Opened in 2009, the Ohio Statehouse Museum features high-tech, interactive exhibits that make learning about all three branches of state government immersive. The museum is packed with historical artifacts and images that detail how government works and who has come to serve their fellow citizens. 
    The Museum includes 5,000 square feet of exhibit space on the ground floor of the Ohio Statehouse that enriches the experience of schoolchildren and visitors. The Museum offers exhibits that encourage visitors to participate in the government process by making choices, expressing their opinions, comparing viewpoints and even becoming a part of an exhibit by giving a State of the State address. The museum’s “deep dive” approach to education enables visitors to better relate to the governing process.

  • 02 Oct 2019 9:24 AM | Kim Fantaci (Administrator)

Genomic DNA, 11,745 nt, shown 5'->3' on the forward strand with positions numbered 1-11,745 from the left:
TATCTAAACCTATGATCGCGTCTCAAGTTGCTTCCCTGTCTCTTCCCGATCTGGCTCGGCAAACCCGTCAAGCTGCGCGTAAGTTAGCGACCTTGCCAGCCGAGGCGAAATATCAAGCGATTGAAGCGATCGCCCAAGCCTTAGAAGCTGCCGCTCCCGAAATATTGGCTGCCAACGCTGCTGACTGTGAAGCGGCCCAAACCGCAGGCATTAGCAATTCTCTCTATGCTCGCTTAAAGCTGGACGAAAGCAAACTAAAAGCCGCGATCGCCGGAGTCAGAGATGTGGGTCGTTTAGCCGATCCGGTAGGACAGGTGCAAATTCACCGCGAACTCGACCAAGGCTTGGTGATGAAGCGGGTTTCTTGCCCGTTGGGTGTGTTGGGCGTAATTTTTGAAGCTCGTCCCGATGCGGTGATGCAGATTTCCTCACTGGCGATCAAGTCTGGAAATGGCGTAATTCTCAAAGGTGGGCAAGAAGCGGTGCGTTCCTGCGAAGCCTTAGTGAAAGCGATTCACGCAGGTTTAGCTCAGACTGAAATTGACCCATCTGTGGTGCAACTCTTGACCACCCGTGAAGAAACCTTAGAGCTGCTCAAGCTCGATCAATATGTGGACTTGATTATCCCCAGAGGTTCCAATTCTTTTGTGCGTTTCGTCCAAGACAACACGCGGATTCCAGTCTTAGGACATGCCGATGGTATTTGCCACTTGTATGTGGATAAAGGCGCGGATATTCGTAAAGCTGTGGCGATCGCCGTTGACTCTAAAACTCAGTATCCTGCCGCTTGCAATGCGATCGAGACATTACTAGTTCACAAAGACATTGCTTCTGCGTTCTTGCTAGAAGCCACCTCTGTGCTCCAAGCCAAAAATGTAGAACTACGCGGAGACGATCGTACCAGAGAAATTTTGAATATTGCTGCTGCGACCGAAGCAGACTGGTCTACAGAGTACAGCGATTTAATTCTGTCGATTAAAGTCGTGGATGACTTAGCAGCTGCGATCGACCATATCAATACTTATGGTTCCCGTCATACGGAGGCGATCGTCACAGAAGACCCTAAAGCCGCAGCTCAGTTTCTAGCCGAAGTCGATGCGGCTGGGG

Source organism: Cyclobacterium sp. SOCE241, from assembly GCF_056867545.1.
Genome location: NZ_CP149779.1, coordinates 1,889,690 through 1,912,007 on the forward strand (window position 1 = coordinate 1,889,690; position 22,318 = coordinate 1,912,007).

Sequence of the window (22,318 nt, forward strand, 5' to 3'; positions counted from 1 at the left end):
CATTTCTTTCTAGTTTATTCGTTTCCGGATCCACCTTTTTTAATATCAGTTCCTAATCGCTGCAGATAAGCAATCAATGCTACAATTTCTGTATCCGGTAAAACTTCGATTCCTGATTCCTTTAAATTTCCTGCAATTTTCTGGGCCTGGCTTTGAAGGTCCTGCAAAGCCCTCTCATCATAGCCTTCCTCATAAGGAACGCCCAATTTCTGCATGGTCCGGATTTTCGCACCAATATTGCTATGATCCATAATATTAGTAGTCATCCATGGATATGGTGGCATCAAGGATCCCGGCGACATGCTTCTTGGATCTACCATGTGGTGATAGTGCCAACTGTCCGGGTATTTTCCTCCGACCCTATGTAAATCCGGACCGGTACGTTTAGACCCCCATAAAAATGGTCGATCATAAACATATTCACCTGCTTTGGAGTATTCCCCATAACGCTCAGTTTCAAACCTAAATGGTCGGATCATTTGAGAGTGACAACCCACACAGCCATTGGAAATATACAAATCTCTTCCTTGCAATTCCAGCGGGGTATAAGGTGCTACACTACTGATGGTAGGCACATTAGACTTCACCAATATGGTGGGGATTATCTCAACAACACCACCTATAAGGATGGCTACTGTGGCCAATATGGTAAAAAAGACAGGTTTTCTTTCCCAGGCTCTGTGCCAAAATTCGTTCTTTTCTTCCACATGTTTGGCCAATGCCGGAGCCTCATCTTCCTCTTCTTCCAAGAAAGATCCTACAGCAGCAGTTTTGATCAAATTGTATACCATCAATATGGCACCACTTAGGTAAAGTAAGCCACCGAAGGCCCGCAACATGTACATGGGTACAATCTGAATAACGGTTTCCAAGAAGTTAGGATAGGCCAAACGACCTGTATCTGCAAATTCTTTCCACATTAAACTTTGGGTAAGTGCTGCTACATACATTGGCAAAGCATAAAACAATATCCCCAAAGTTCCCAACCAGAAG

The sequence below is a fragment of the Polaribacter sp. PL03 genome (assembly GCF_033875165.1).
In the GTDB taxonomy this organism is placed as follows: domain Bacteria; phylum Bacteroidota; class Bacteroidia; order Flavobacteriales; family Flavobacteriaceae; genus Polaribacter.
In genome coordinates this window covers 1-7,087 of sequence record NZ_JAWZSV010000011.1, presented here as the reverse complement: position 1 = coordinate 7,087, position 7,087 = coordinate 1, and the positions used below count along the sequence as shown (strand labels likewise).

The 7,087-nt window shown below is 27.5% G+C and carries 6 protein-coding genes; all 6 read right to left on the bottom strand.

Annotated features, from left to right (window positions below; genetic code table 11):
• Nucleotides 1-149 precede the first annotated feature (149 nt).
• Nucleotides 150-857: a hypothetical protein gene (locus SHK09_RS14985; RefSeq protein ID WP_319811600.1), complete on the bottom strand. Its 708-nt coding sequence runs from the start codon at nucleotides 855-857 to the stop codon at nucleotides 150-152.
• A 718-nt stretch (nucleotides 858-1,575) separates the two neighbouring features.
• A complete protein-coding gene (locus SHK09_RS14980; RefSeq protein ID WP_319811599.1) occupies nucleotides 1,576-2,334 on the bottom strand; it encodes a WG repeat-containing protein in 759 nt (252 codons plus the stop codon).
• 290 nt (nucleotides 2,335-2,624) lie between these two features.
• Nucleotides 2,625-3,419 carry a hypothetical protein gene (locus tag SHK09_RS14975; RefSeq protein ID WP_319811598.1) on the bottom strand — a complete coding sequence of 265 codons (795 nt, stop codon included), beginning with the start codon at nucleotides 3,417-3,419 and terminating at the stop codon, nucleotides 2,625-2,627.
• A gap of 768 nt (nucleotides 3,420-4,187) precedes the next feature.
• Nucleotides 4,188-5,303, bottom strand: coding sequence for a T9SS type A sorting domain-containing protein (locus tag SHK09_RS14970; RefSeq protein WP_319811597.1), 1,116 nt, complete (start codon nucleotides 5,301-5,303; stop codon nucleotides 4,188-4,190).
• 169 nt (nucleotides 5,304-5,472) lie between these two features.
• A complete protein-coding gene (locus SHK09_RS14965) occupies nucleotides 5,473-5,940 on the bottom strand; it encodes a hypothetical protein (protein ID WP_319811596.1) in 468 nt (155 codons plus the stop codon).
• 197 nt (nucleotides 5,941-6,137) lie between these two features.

No matter where you look around or inside the Ohio Statehouse, you’re surrounded by history, and those who shaped it. Recently, in the building’s atrium, a group of women shared tales from the darkest years of their lives about their escape from abuse and human trafficking to enlighten and inspire hundreds of other people.

    Nine women celebrated their graduation from Changing Actions that Change Habits (CATCH) Court. Started in 2009, the Franklin County Municipal Court specialized docket was the state’s first human trafficking court.

    “CATCH Court saved my life. I didn’t have a light until they shined theirs on me so I could find mine,” said Melissa Callaway, who graduated after her second attempt in the program.

    The two-year track involves intensive court supervision, addiction treatment, and trauma-focused therapy. Those who graduate – 67 people to date – get a clean slate, with the related charges erased from their record.